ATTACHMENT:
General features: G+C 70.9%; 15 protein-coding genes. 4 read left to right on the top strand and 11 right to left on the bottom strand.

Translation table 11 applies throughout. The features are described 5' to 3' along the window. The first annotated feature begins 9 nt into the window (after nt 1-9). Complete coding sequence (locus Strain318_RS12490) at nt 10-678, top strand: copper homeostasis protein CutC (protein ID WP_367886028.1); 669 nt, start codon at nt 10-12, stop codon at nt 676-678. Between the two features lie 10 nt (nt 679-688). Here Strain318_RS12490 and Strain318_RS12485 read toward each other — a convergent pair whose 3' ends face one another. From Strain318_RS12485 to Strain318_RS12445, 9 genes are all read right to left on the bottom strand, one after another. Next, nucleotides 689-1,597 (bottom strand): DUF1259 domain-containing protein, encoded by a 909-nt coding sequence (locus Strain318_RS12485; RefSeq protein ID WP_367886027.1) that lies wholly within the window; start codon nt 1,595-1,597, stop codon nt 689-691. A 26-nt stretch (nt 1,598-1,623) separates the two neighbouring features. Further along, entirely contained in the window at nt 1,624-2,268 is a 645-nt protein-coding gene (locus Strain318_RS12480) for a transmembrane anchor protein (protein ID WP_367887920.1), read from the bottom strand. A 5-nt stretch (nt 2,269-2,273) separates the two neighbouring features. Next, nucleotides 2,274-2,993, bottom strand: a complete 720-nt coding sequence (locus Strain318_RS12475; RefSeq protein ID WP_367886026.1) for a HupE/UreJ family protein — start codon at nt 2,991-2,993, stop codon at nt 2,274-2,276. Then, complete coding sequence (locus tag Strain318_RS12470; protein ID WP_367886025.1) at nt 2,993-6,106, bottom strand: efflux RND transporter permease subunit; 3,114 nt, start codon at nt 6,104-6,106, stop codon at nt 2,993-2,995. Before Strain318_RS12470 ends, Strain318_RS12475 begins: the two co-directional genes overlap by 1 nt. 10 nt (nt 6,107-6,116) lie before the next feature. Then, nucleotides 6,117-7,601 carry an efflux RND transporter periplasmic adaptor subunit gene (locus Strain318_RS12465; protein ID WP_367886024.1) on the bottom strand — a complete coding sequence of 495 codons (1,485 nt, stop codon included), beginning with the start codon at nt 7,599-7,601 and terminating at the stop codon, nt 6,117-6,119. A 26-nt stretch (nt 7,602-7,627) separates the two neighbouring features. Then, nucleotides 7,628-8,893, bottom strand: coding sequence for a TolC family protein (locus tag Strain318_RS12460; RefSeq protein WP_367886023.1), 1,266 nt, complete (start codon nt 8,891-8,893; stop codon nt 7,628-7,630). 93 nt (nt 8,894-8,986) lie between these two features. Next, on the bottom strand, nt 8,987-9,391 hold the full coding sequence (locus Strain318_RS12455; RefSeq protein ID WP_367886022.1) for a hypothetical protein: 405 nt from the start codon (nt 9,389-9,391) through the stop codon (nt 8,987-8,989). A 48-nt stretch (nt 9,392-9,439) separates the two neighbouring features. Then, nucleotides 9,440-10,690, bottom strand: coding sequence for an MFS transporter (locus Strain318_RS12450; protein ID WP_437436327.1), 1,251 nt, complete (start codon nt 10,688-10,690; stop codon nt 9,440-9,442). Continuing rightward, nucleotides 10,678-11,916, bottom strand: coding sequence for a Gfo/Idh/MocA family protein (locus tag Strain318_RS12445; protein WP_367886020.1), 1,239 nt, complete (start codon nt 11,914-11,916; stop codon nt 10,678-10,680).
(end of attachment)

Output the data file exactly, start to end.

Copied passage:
General features: G+C 70.9%; 15 protein-coding genes. 4 read left to right on the top strand and 11 right to left on the bottom strand.

Translation table 11 applies throughout. The features are described 5' to 3' along the window. The first annotated feature begins 9 nt into the window (after nt 1-9). Complete coding sequence (locus Strain318_RS12490) at nt 10-678, top strand: copper homeostasis protein CutC (protein ID WP_367886028.1); 669 nt, start codon at nt 10-12, stop codon at nt 676-678. Between the two features lie 10 nt (nt 679-688). Here Strain318_RS12490 and Strain318_RS12485 read toward each other — a convergent pair whose 3' ends face one another. From Strain318_RS12485 to Strain318_RS12445, 9 genes are all read right to left on the bottom strand, one after another. Next, nucleotides 689-1,597 (bottom strand): DUF1259 domain-containing protein, encoded by a 909-nt coding sequence (locus Strain318_RS12485; RefSeq protein ID WP_367886027.1) that lies wholly within the window; start codon nt 1,595-1,597, stop codon nt 689-691. A 26-nt stretch (nt 1,598-1,623) separates the two neighbouring features. Further along, entirely contained in the window at nt 1,624-2,268 is a 645-nt protein-coding gene (locus Strain318_RS12480) for a transmembrane anchor protein (protein ID WP_367887920.1), read from the bottom strand. A 5-nt stretch (nt 2,269-2,273) separates the two neighbouring features. Next, nucleotides 2,274-2,993, bottom strand: a complete 720-nt coding sequence (locus Strain318_RS12475; RefSeq protein ID WP_367886026.1) for a HupE/UreJ family protein — start codon at nt 2,991-2,993, stop codon at nt 2,274-2,276. Then, complete coding sequence (locus tag Strain318_RS12470; protein ID WP_367886025.1) at nt 2,993-6,106, bottom strand: efflux RND transporter permease subunit; 3,114 nt, start codon at nt 6,104-6,106, stop codon at nt 2,993-2,995. Before Strain318_RS12470 ends, Strain318_RS12475 begins: the two co-directional genes overlap by 1 nt. 10 nt (nt 6,107-6,116) lie before the next feature. Then, nucleotides 6,117-7,601 carry an efflux RND transporter periplasmic adaptor subunit gene (locus Strain318_RS12465; protein ID WP_367886024.1) on the bottom strand — a complete coding sequence of 495 codons (1,485 nt, stop codon included), beginning with the start codon at nt 7,599-7,601 and terminating at the stop codon, nt 6,117-6,119. A 26-nt stretch (nt 7,602-7,627) separates the two neighbouring features. Then, nucleotides 7,628-8,893, bottom strand: coding sequence for a TolC family protein (locus tag Strain318_RS12460; RefSeq protein WP_367886023.1), 1,266 nt, complete (start codon nt 8,891-8,893; stop codon nt 7,628-7,630). 93 nt (nt 8,894-8,986) lie between these two features. Next, on the bottom strand, nt 8,987-9,391 hold the full coding sequence (locus Strain318_RS12455; RefSeq protein ID WP_367886022.1) for a hypothetical protein: 405 nt from the start codon (nt 9,389-9,391) through the stop codon (nt 8,987-8,989). A 48-nt stretch (nt 9,392-9,439) separates the two neighbouring features. Then, nucleotides 9,440-10,690, bottom strand: coding sequence for an MFS transporter (locus Strain318_RS12450; protein ID WP_437436327.1), 1,251 nt, complete (start codon nt 10,688-10,690; stop codon nt 9,440-9,442). Continuing rightward, nucleotides 10,678-11,916, bottom strand: coding sequence for a Gfo/Idh/MocA family protein (locus tag Strain318_RS12445; protein WP_367886020.1), 1,239 nt, complete (start codon nt 11,914-11,916; stop codon nt 10,678-10,680).